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Gaming Guru

Chris Jones
 

New Leadership Sure Neonopolis Can Shine

30 March 2004

Just a few weeks shy of its second anniversary, the troubled Neonopolis shopping and entertainment center still looks much as did when it opened on May 3, 2002: a largely desolate space that's plagued by too few businesses drawing far too few customers.

Despite its blemished past, local real estate executive Mark Bouchard still sees promise in the nearly $100 million project that was not long ago hailed as cornerstone of downtown redevelopment. And now he's got a chance to make that potential a reality.

"Every piece of real estate has a story to tell on why it's had the challenges it's had," said Bouchard, whose local CB Richard Ellis brokerage service was last week named as Neonopolis' new management and leasing company. "But this place is in downtown Las Vegas and has a tremendous amount of foot traffic (nearby). ... There's a lot of opportunity there."

Bouchard's optimism stems from his company's international marketing network, which he believes will open Neonopolis to a previously untapped tenant base. He also touted recent management changes at several downtown casinos and last year's nearby debut of the $95 million Las Vegas Premium Outlets as evidence of downtown's development potential.

In slightly less than 23 months of operation, the 250,000-square-foot development at the corner of Fremont Street and Las Vegas Boulevard has failed in its prescribed mission to bring hordes of locals and tourists to downtown Las Vegas.

Instead, Neonopolis is best known for its multiple store closures, a city-funded parking garage that cost taxpayers nearly $400,000 during its first year as a for-pay endeavor, as well as several ugly disputes between tenants and management that included allegations that a planned drag-themed nightclub was turned away last year because its owner and primary client base are homosexual.

Bouchard said it's still early to discuss what changes could be in store at Neonopolis, though he hopes to have new tenant announcements within the next two to three months. Instead, a team headed by co-directors Kathy Rose and Jennifer Campbell will target new retailers, restaurants and other tenants that would fit in well with Neonopolis' existing mix that includes a multiscreen movie complex, three bar/restaurants and a few small stores.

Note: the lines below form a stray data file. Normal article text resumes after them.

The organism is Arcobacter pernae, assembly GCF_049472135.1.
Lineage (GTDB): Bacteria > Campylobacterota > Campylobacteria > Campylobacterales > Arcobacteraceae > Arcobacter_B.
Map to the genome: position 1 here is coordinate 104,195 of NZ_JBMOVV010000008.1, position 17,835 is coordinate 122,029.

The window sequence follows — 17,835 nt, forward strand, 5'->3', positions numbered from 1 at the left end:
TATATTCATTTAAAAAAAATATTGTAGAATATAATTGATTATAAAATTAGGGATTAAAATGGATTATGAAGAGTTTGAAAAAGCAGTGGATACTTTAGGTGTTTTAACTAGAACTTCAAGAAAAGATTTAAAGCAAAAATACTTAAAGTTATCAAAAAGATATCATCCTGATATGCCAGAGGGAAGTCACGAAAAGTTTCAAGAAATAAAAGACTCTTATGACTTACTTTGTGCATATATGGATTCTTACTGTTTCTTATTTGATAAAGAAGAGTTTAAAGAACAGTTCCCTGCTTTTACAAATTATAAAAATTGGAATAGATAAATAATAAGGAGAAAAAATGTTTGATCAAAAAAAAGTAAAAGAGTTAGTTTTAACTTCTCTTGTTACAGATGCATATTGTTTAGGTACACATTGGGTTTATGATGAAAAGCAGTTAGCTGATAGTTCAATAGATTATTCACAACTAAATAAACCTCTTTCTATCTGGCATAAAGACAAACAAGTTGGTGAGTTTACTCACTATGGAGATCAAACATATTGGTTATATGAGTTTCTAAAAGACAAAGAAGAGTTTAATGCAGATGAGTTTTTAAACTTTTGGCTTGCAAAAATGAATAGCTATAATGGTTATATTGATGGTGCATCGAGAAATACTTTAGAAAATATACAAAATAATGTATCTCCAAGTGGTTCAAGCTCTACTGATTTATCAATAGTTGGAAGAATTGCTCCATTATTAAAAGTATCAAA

"There's a whole world out there that wasn't explored under the old strategic plan," Bouchard said. "We're going to broaden the scope of interest ... to people that may embrace the idea of being in downtown Las Vegas because of the foot traffic."

Bouchard said Neonopolis could possibly add gaming components, though such a move is unlikely because the center was designed to augment, not compete with, nearby casinos.

Prudential Real Estate Investors, which owns Neonopolis, dumped its controversial third-party property management company, New York-based JSS Advisors, in favor of CB Richard Ellis.

JSS had overseen Neonopolis' leasing and on-site operations even before the center's public opening. However, Theresa Miller, spokeswoman for Parsippany, N.J.-based Prudential Real Estate Investors, confirmed Monday that last week's addition of CB Richard Ellis effectively ended JSS' relationship with Neonopolis.

Citing a policy of not discussing individual tenants or business partners, Miller declined to discuss in detail the many criticisms some tenants and local officials leveled at JSS, including charges of nepotism between its top official, Joyce Steves Storm, and her sister, Chardell Steves, who served as Neonopolis' chief local officer from mid-August through January; gay businessman Donald Troxel's discrimination charges; as well as Las Vegas Mayor Oscar Goodman's continuing objections to the center's operations, including turning portions of Neonopolis' third floor into office space and JSS' failure to provide timely information about the center's financial performance.

"We're looking at focusing on what we're doing in the future," said Miller, who added Prudential denied Troxel's discrimination claims in a recent letter to Goodman.

Goodman, meanwhile, his pleased with what he called the long overdue management change.

"It's not going to take a brain surgeon to make Neonopolis work. All around it, there's a buzz and a hum. It's a natural to be a success," Goodman said.

Miller also said Marketing Developments, a Cincinnati-based retailing consultant hired last fall to evaluate the mall, recently completed its analysis of Neonopolis, though she declined to discuss its specific findings.

"We've hired a new manager for the property," Miller said when asked about that study. "You're seeing things happening with the property so those are the things that are kind of growing out of the (Marketing Developments' evaluation) process."

Review-Journal writer Hubble Smith contributed to this report.